Nanotechnology Now

Our NanoNews Digest Sponsors

Heifer International

Wikipedia Affiliate Button

Home > Press > SMI Economical Plasma Source Receives R&D 100 Award

Example structures grown using the LFRF 501 plasma source - (left to right) Doped Si nanowires, ErSb nanoparticles embedded in Zn doped InAsSb, and phase change material GeSbTe.
Example structures grown using the LFRF 501 plasma source - (left to right) Doped Si nanowires, ErSb nanoparticles embedded in Zn doped InAsSb, and phase change material GeSbTe.

Abstract:
Structured Materials Industries, Inc. (SMI) announced today, September, 10th 2012, that its recently developed "LFRF-501 (Low Frequency RF Plasma Source)" has been selected by an independent judging panel and the editors of R&D Magazine as a recipient of a 2012 R&D 100 Award. This award recognizes the 100 most technologically significant products introduced in the past year.

SMI Economical Plasma Source Receives R&D 100 Award

Posted on September 10th, 2012

Electronic devices utilize advanced materials in the form of thin films, nanowires and nanoparticles which are prepared by chemical vapor deposition (CVD), Metal Organic CVD (MOCVD), and Alternating Layer Deposition (ALD). In these processes, specific gases are reacted under low pressure and high temperature conditions either in the gas phase or on a substrate to produce nanomaterials, films, and coatings. Growth reactions can often be enhanced through the application of a plasma to increase the reaction rate, lower the deposition temperature, and improve the properties of the deposited materials. While these techniques are routinely used in the production of semiconductors, production scale tools are not suited for research scale efforts. Research efforts on next generation materials and structures are best begun in low cost, small but scalable, tools.

Typical apparatus for plasma processing of thin films and nanomaterials are large, expensive and complex to install and operate. SMI's LFRF-501 is designed for the small scale low budget researcher; it is low cost, portable, and can be easily installed on existing equipment. SMI and partners Oak Ridge National Laboratory (ORNL) and the University of California at Santa Cruz (UCSC) received a 2012 R&D 100 award for developing and demonstrating this technology.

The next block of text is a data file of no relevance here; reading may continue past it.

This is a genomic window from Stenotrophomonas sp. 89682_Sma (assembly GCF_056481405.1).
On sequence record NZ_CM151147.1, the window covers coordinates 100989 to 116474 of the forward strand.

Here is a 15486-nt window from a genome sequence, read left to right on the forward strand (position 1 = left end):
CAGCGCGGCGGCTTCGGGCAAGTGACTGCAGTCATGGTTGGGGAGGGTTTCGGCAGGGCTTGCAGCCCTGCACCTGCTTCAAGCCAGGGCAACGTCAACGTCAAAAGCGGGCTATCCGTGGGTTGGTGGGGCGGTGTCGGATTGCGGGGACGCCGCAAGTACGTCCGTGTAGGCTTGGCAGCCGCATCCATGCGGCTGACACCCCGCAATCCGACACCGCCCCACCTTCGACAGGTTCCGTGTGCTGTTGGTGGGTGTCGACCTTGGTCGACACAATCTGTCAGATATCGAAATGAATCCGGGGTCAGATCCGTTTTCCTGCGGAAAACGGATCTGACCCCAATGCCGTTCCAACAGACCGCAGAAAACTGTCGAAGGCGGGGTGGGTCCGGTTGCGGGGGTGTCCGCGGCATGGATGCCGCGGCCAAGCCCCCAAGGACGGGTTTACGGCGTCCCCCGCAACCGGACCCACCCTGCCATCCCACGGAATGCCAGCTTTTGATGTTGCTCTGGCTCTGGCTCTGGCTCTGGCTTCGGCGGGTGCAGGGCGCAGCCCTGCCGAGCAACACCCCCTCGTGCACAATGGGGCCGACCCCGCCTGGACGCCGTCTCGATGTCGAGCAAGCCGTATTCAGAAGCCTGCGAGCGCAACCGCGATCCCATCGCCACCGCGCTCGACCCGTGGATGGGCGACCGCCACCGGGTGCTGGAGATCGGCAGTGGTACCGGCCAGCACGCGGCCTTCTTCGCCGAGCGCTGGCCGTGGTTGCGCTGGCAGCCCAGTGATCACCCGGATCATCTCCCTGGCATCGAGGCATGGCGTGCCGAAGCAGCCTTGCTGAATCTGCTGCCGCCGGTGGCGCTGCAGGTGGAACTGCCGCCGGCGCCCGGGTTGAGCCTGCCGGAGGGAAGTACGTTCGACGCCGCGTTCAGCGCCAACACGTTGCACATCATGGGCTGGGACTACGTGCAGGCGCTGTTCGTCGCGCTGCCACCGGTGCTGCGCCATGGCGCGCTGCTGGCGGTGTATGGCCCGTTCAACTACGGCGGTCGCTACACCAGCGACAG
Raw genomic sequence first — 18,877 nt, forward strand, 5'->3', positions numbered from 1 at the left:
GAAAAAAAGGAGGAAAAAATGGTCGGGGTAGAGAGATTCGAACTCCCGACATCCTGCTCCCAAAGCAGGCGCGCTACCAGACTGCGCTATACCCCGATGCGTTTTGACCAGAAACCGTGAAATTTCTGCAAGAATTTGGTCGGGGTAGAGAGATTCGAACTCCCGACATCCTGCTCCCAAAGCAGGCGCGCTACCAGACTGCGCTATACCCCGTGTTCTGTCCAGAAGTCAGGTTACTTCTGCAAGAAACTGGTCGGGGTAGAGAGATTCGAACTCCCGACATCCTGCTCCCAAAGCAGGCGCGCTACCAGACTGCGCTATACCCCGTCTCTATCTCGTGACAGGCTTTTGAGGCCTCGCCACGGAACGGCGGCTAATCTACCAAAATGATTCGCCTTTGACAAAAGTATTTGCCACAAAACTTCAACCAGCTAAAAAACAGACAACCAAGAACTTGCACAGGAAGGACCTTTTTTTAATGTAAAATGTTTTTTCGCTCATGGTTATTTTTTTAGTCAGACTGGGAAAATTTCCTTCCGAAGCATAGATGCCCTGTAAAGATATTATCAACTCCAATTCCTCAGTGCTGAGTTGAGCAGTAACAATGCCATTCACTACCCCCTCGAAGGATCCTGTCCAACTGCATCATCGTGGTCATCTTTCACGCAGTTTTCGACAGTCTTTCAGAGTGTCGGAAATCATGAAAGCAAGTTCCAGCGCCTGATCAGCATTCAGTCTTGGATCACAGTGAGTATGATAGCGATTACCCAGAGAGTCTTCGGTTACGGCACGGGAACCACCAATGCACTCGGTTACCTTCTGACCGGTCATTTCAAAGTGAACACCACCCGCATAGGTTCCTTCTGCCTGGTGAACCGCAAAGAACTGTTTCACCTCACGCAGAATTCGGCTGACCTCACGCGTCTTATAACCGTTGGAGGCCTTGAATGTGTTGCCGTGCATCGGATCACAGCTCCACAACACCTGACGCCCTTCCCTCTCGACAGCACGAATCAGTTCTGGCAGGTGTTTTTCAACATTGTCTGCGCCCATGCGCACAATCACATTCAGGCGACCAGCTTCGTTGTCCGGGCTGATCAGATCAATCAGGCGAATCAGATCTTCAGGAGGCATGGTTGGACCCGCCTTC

With funding from DOE offices of Electricity Delivery and Energy Reliability and Advanced Manufacturing, ORNL demonstrated use of the product in thin film deposition of GaN and related materials. UCSC is developing complex nanoscale semiconductors, benefiting from the use of plasma enhancement. SMI is focused on process demonstration with the LFRF 501 unit and packaging the unit for the researcher.


Technology Achievements

Compatible with multiple processes - chemical vapor deposition (CVD), metal organic chemical vapor deposition (MOCVD), atomic layer deposition (ALD) and hydride vapor phase epitaxy (HVPE). Materials systems the LFRF 501 system has been demonstrated with: Si/Ge films and nanowires, ErSb nanoparticles embedded in InGaAsSbP films, films of GeSbTe, GeS, LaAlO, ZnO, Graphene, and CNTs among others.



Plasma advantages - reduce the deposition temperature, increase the deposition rates, enhance catalyzed reaction path rates, reduce the amount of thermal energy input to the reactor, enable non-equilibrium chemistry not possible with purely thermal processes, enable the use of temperature sensitive substrate materials, improve material properties such as density and adhesion. The plasma source can also be used to clean the substrate before growth or post growth to treat produced materials.

The R&D 100 awards will be presented at this years Black Tie Gala Awards Banquet

the evening of Nov. 1, 2012, at the Renaissance Orlando Hotel at SeaWorld in Florida.

This year marks the 50th anniversary of the R&D 100 Awards and a special commemoration of the technologies honored in past years is also planned.

Dr. Tompa, SMI's founder, stated, "SMI works to develop and produce user friendly growth tools and components and process enhancements for researchers addressing a wide range of material systems and applications. The LFRF 501 system has been a natural outgrowth of those efforts - SMI has sold multiple LFRF 501 units enabling researchers to economically perform advanced and SMI offers proof of concept deposition services - using in-house deposition tools."

####

About Structured Materials Industries, Inc. (SMI)
Structured Materials Industries, Incorporated is a leader in advanced and custom Chemical Vapor Deposition (CVD) tools and related technologies. SMI offers for sale: systems, components, materials, and process development services. SMI has an in-house applications laboratory featuring multi-reactor deposition systems and analytic capabilities, has developed a range of strategic partnerships to develop and implement CVD, MOCVD, PECVD, and ALD technologies and looks forward to continuing to grow and expand upon mutually advantageous relationships.

For more information, please click here